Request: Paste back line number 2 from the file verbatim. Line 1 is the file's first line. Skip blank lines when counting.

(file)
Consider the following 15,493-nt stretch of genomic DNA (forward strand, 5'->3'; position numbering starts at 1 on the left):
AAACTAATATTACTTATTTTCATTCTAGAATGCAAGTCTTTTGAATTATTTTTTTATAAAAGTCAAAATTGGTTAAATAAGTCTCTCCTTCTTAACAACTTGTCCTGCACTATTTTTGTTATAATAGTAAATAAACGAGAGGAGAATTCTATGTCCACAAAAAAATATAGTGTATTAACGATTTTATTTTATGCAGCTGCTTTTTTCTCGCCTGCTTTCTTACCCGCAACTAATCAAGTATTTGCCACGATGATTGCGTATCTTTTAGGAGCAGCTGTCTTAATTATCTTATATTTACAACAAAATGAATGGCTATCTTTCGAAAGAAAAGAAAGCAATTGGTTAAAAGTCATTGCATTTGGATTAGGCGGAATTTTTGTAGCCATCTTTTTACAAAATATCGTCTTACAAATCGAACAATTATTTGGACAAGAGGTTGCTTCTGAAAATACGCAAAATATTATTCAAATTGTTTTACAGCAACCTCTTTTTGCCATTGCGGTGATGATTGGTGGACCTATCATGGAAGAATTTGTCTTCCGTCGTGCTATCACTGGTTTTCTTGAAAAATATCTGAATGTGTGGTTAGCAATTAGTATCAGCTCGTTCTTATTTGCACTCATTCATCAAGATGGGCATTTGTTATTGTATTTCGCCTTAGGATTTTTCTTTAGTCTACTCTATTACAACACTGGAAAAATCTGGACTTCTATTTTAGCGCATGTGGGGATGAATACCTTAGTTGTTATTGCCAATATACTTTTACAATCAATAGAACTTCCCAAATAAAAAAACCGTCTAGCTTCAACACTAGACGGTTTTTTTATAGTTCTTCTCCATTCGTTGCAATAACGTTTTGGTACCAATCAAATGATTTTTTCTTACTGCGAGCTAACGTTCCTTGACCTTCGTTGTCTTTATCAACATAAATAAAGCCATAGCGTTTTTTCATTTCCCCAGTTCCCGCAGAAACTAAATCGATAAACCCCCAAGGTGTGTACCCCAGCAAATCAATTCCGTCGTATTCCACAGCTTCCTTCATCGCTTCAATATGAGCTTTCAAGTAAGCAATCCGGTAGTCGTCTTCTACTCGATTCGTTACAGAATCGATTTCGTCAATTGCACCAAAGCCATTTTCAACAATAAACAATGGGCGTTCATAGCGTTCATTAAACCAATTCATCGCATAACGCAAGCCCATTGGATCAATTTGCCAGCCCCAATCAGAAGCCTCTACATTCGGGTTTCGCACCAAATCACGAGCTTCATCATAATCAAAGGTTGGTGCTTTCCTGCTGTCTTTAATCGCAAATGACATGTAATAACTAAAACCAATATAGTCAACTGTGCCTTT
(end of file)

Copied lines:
AAACTAATATTACTTATTTTCATTCTAGAATGCAAGTCTTTTGAATTATTTTTTTATAAAAGTCAAAATTGGTTAAATAAGTCTCTCCTTCTTAACAACTTGTCCTGCACTATTTTTGTTATAATAGTAAATAAACGAGAGGAGAATTCTATGTCCACAAAAAAATATAGTGTATTAACGATTTTATTTTATGCAGCTGCTTTTTTCTCGCCTGCTTTCTTACCCGCAACTAATCAAGTATTTGCCACGATGATTGCGTATCTTTTAGGAGCAGCTGTCTTAATTATCTTATATTTACAACAAAATGAATGGCTATCTTTCGAAAGAAAAGAAAGCAATTGGTTAAAAGTCATTGCATTTGGATTAGGCGGAATTTTTGTAGCCATCTTTTTACAAAATATCGTCTTACAAATCGAACAATTATTTGGACAAGAGGTTGCTTCTGAAAATACGCAAAATATTATTCAAATTGTTTTACAGCAACCTCTTTTTGCCATTGCGGTGATGATTGGTGGACCTATCATGGAAGAATTTGTCTTCCGTCGTGCTATCACTGGTTTTCTTGAAAAATATCTGAATGTGTGGTTAGCAATTAGTATCAGCTCGTTCTTATTTGCACTCATTCATCAAGATGGGCATTTGTTATTGTATTTCGCCTTAGGATTTTTCTTTAGTCTACTCTATTACAACACTGGAAAAATCTGGACTTCTATTTTAGCGCATGTGGGGATGAATACCTTAGTTGTTATTGCCAATATACTTTTACAATCAATAGAACTTCCCAAATAAAAAAACCGTCTAGCTTCAACACTAGACGGTTTTTTTATAGTTCTTCTCCATTCGTTGCAATAACGTTTTGGTACCAATCAAATGATTTTTTCTTACTGCGAGCTAACGTTCCTTGACCTTCGTTGTCTTTATCAACATAAATAAAGCCATAGCGTTTTTTCATTTCCCCAGTTCCCGCAGAAACTAAATCGATAAACCCCCAAGGTGTGTACCCCAGCAAATCAATTCCGTCGTATTCCACAGCTTCCTTCATCGCTTCAATATGAGCTTTCAAGTAAGCAATCCGGTAGTCGTCTTCTACTCGATTCGTTACAGAATCGATTTCGTCAATTGCACCAAAGCCATTTTCAACAATAAACAATGGGCGTTCATAGCGTTCATTAAACCAATTCATCGCATAACGCAAGCCCATTGGATCAATTTGCCAGCCCCAATCAGAAGCCTCTACATTCGGGTTTCGCACCAAATCACGAGCTTCATCATAATCAAAGGTTGGTGCTTTCCTGCTGTCTTTAATCGCAAATGACATGTAATAACTAAAACCAATATAGTCAACTGTGCCTTT